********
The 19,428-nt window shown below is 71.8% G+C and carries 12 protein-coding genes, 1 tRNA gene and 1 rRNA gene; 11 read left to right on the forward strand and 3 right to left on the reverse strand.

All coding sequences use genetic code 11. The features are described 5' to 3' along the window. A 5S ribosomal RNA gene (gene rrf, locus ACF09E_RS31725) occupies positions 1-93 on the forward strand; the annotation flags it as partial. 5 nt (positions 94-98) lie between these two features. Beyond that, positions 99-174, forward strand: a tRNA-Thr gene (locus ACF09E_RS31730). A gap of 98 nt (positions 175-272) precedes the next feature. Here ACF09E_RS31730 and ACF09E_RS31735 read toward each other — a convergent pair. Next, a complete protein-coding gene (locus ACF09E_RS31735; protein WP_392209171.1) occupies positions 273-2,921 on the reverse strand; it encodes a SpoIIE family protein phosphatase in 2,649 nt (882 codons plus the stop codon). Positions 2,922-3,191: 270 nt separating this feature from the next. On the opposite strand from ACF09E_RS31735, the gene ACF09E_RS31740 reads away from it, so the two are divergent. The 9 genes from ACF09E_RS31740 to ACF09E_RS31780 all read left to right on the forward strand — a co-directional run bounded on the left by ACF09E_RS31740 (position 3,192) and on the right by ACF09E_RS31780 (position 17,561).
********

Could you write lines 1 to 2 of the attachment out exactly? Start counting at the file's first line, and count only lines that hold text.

The 19,428-nt window shown below is 71.8% G+C and carries 12 protein-coding genes, 1 tRNA gene and 1 rRNA gene; 11 read left to right on the forward strand and 3 right to left on the reverse strand.

All coding sequences use genetic code 11. The features are described 5' to 3' along the window. A 5S ribosomal RNA gene (gene rrf, locus ACF09E_RS31725) occupies positions 1-93 on the forward strand; the annotation flags it as partial. 5 nt (positions 94-98) lie between these two features. Beyond that, positions 99-174, forward strand: a tRNA-Thr gene (locus ACF09E_RS31730). A gap of 98 nt (positions 175-272) precedes the next feature. Here ACF09E_RS31730 and ACF09E_RS31735 read toward each other — a convergent pair. Next, a complete protein-coding gene (locus ACF09E_RS31735; protein WP_392209171.1) occupies positions 273-2,921 on the reverse strand; it encodes a SpoIIE family protein phosphatase in 2,649 nt (882 codons plus the stop codon). Positions 2,922-3,191: 270 nt separating this feature from the next. On the opposite strand from ACF09E_RS31735, the gene ACF09E_RS31740 reads away from it, so the two are divergent. The 9 genes from ACF09E_RS31740 to ACF09E_RS31780 all read left to right on the forward strand — a co-directional run bounded on the left by ACF09E_RS31740 (position 3,192) and on the right by ACF09E_RS31780 (position 17,561).